Small wonder desktop linux has never caught on, the developers just don't get it. Developers are practically tripping over themselves trying to overload linux with more and more bells and whistles and eye-candy.

But, is that stuff really what's keeping linux off the desktop? Every talk to people who have rejected the idea of linux on the desktop? I have. The reasons are always the same: "linux won't work with my winmodem", "linux won't work with my wireless card","linux won't run world-ship","linux won't run my favority game", and so on. It's never: "linux doesn't have enough cutesy-poo dancing monkeys."

I have the upmost respect for linux developers. I think linux developers are generous, and technically exceptional. But, they don't get marketing.

Reply Score: 3

bnolsen Member since:
2006-01-06

And how is it the developer's fault that the hardware manufacturers don't support linux?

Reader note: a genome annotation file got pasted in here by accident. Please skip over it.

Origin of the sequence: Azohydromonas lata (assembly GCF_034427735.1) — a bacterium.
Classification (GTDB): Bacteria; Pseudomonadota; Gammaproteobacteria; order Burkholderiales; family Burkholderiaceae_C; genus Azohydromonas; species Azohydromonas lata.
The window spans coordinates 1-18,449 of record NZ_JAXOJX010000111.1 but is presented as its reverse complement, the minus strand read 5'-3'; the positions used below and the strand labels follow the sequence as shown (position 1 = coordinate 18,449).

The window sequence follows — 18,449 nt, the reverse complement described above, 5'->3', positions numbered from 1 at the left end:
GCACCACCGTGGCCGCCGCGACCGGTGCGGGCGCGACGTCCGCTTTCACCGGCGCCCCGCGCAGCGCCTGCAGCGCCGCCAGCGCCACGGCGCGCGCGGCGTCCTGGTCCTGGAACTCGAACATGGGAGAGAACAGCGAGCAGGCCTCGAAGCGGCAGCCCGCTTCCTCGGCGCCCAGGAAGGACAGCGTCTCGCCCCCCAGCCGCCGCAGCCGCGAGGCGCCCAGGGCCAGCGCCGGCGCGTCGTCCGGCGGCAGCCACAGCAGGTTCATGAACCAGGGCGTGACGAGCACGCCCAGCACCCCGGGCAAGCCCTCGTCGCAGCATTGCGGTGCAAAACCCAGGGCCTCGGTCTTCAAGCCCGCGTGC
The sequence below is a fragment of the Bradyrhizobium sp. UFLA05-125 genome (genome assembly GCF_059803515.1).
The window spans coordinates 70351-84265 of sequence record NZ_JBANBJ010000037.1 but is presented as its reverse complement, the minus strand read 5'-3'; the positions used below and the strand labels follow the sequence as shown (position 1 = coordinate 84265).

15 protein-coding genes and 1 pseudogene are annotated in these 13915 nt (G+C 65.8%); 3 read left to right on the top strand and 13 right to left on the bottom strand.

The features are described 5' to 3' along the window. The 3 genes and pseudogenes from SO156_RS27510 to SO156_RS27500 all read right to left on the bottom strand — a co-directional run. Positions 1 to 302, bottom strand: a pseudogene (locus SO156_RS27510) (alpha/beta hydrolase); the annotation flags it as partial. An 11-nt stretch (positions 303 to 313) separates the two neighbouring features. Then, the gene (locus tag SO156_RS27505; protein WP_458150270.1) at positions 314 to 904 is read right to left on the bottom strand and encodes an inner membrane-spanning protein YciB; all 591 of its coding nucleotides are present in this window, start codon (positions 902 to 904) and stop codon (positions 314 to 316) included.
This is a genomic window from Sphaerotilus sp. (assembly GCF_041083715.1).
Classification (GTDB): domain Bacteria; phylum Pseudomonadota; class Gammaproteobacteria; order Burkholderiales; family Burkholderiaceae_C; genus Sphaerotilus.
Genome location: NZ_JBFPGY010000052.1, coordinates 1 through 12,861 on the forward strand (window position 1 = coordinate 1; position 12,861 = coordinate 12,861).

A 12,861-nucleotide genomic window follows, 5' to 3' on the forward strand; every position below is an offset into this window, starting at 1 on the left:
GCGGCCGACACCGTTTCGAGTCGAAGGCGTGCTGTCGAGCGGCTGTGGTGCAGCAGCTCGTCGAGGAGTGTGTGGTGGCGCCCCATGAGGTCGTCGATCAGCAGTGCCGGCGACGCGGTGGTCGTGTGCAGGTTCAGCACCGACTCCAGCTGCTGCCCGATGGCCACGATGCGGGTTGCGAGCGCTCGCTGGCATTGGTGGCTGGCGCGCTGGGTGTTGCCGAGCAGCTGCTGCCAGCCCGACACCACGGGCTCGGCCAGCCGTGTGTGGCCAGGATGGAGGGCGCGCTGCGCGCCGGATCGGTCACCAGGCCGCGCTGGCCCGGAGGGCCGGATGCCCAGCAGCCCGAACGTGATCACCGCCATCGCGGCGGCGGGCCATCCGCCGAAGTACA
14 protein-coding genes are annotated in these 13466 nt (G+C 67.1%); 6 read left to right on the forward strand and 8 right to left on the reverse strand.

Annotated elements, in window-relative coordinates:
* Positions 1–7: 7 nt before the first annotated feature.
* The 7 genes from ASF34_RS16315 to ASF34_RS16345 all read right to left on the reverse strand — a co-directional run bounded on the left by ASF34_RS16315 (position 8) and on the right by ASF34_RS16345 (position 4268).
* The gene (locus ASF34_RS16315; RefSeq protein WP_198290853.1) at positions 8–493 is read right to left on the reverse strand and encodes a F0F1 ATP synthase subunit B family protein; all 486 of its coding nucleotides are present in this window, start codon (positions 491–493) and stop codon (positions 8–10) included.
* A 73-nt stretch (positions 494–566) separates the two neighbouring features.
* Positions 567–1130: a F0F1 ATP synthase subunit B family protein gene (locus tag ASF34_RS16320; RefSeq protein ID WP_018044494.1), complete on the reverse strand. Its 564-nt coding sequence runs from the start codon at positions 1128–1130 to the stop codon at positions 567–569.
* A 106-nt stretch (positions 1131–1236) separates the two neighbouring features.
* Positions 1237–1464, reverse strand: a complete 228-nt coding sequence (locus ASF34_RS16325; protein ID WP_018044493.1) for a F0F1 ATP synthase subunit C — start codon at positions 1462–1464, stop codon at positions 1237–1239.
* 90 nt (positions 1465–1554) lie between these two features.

And yes, bling will only get you so far and yes, it can be fun (as a developer) to see what kinds of neat effects you can get out of the system.

At least people are enjoying themselves developing on this system. (I can't really same the same about developing on windows).

Reply Score: 5

Obscurus Member since:
2006-04-20

"And how is it the developer's fault that the hardware manufacturers don't support linux?"
---------------------------------


For end users and the widespread adoption of a Linux based desktop OS, it is utterly irrelevant who's fault the lack of support for hardware is. All people know is "Linux doesn't support my hardware (or software in many cases), therefore I won't install it" (and the same story for any other OS in the same boat as Linux)

So no-one cares if it is the fault of the hardware manufacturer for not providing the specifications for their hardware or releasing open source drivers, and since the only other option for developing drivers is to reverse engineer them, developers spending time on non-functional eye-candy could be construed as misdirecting their efforts into something that is not very important. So in that sense, it could be said that it is as much the developers fault as it is the hardware manufacturer's with regard to drivers, not that end users give a monkey's arse about where the blame lies anyway.

Having said that, the hardware support of Linux is generally very good, considering the number of devices out there that have had drivers written from scratch without any help from the hardware manufacturer.